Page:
BP, whose core activity is oil production and its eventual fuel consumption or chemical products, is very focused on efficiently managing its internal operations, ensuring costs are appropriate to the needs of the business. This has been a key objective particularly with the scale of mergers it has undertaken since 1998.
The BP AMOCO merger added 40,000 people to BP’s U.S. population of 12,000 employees. With the subsequent ARCO merger, the tally rose by another 10,000. With large number of people being moved around and the infrastructure for those groups not being the same, BP faced large-scale difficulties.
“How do you bring those things together?” queries Peter Whalley, BP’s relationship manager for the Exult relationship. “Trying to do it for oneself is quite a difficult task, often encountering equal-power voices shouting for their particular solution. Working with a third party toward that end is a helpful, independent sanity check in moving things forward.”
But selection of Exult as that third party and provider of integrated human resources (HR) services was not based just on cost savings and a drive toward standardization. This outsourcing arrangement was also to achieve a transformation of the relationship between HR functions and business users, adding more value in an area that touches every employee.
Shifting from Thin to Robust
The five-year contracts (one for the U.S., one for the U.K.) fit into an overall seven-year framework with potential for rollout later to other BP populations and were signed December 1999. The petrochemical giant had assessed alternative providers as to which represented the least risk and the greatest potential for success (see Getting Hitched) before selecting Exult.
The agreement calls for Exult to provide the full gambit of HR processes, (although the U.K. contract excludes pension functions). Their arrangement includes a gain-share risk/reward structure with a split of cost savings after recovery of Exult’s front-end investments.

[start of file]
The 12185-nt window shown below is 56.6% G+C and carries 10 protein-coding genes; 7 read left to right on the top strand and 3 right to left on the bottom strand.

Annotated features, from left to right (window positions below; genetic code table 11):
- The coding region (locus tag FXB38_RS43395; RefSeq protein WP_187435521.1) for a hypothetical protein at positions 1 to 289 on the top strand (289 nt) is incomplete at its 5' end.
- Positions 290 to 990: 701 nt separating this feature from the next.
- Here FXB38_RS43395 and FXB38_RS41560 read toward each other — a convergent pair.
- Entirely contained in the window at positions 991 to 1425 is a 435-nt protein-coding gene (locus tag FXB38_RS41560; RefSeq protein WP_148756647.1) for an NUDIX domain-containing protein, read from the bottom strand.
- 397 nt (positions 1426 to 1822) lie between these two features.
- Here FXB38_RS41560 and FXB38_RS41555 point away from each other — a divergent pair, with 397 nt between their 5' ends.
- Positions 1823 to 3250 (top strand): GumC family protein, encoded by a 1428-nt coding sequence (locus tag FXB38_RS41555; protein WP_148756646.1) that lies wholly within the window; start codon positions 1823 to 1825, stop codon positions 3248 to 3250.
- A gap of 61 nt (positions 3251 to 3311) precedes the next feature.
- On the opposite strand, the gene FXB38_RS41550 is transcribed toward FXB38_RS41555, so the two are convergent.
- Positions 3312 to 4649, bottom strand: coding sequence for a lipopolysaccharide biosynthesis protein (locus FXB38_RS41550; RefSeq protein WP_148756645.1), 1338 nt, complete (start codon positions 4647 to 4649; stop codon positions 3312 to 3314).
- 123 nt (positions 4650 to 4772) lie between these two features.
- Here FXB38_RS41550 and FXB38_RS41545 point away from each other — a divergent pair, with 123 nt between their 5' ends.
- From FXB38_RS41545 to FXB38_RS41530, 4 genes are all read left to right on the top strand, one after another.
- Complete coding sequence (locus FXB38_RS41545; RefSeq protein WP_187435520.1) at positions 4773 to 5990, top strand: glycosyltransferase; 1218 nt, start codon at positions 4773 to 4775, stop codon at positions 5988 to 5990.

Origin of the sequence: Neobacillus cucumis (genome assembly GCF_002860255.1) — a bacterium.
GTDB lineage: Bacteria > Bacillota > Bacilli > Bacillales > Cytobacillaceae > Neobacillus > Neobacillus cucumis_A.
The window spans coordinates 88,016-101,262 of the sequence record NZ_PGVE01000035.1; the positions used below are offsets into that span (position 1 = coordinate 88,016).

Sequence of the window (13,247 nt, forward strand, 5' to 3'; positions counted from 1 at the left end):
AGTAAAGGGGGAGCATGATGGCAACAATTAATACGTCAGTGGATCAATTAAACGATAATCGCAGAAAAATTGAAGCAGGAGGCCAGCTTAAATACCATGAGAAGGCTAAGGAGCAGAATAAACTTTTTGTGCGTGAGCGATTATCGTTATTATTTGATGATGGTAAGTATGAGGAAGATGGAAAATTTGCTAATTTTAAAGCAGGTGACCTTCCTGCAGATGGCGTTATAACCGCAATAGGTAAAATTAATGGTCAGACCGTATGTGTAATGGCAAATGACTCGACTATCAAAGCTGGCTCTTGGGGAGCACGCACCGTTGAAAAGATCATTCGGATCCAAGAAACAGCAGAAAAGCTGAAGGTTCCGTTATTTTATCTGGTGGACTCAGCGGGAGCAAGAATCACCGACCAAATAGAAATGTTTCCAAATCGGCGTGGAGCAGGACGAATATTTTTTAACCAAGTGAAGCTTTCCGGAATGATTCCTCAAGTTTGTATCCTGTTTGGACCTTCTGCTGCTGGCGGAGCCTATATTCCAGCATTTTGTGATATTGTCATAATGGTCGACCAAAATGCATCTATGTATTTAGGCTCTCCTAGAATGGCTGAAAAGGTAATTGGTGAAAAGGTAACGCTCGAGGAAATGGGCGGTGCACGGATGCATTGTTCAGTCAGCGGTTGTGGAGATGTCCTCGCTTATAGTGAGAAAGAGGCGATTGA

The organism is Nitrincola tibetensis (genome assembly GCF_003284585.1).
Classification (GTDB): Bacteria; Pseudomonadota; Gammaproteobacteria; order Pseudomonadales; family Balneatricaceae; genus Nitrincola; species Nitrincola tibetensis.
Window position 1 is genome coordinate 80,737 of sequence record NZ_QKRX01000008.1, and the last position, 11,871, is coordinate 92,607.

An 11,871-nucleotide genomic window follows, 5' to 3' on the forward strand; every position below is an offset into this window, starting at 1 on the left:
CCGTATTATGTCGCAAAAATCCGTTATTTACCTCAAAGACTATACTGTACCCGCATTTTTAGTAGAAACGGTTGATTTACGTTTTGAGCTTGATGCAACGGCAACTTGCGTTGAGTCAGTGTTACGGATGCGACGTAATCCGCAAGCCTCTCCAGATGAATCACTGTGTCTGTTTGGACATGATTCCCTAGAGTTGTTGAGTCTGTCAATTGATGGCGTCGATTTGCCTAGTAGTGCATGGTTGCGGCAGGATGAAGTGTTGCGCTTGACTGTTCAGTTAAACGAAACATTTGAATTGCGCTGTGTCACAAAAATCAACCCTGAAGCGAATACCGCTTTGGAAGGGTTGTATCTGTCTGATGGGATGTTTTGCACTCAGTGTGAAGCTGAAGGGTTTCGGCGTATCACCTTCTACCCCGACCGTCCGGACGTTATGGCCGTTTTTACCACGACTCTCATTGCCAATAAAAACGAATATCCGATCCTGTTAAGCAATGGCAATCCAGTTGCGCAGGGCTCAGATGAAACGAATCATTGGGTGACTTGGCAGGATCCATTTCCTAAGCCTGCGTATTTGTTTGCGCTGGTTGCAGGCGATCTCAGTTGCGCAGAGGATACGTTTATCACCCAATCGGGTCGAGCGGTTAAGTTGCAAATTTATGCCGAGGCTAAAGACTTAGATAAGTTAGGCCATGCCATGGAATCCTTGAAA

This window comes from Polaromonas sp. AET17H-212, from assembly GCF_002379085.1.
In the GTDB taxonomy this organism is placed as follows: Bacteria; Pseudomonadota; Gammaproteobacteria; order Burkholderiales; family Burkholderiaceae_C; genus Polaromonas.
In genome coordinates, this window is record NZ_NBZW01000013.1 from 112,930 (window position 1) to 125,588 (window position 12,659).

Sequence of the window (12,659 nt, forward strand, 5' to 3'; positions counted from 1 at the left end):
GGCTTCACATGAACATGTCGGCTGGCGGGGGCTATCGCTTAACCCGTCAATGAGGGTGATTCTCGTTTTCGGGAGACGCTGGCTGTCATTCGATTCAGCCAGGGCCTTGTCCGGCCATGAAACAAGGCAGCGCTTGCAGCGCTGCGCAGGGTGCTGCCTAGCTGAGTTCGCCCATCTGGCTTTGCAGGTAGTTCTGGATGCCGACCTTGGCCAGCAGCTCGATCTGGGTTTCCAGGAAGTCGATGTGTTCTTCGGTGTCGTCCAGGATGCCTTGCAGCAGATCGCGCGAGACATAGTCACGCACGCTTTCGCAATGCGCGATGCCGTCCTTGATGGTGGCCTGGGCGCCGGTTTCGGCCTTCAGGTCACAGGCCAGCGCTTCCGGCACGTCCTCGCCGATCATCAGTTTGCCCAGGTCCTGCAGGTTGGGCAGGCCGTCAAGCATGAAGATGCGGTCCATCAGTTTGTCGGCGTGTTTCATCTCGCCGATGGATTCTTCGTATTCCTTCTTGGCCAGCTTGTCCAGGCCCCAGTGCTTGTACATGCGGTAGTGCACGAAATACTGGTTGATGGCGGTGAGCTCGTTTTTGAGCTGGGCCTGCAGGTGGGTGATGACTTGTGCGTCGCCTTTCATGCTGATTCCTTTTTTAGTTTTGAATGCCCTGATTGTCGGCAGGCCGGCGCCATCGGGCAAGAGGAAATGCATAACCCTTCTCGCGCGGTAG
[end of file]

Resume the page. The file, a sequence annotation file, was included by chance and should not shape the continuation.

There are overarching key performance indicators with contractual penalties, but the underlying service level indicators carry no penalties and are intended to enable both companies to recognize when things are not operating to the degree desired so the partners can take early action.
The parties’ highly effective teamwork approach to this relationship included joint ideas and structure of how to handle the implementation and transition phases. “We at BP were all partnered up with someone at Exult as our counterparts, and we had sessions on how to make it successful. It was a joint spirit, no matter who originated an idea,” Whalley recalls.
The robust implementation began with a series of enrollment workshops in both countries for BP’s HR employees who would be affected. The meeting objectives – designed to obtain the buy-in, energy and ideas of those employees – were successful. It was the first leg of what, from Day One, was on both companies’ agendas as the joint critical success factor – knowledge transfer.
Transitioning first in the U.K., Exult’s ramp-up included starting up a major new service center in Glasgow, Scotland. For about five months, Exult teams worked alongside BP people; then BP’s people worked alongside the Exult teams in Glasgow until everyone was comfortable with the knowledge transfer.
They also had a two-month parallel run prior to going live in February-March 2001. When BP’s HR folks received requests from BP staff, instead of actually handling it themselves, they contacted the service center staffed by Exult. “That way, the Exult team had a period of time where they could get used to the kinds of requests they would be getting so they could test their processes and their responses,” Whalley says.
Vaulting Over the Barriers
Even with excellent plans for the complex transition to Exult, the companies encountered unexpected frustrations, as do most outsourcing arrangements at this critical phase. But with BP being one of the largest companies in the world, a frustration can be a sizeable barrier.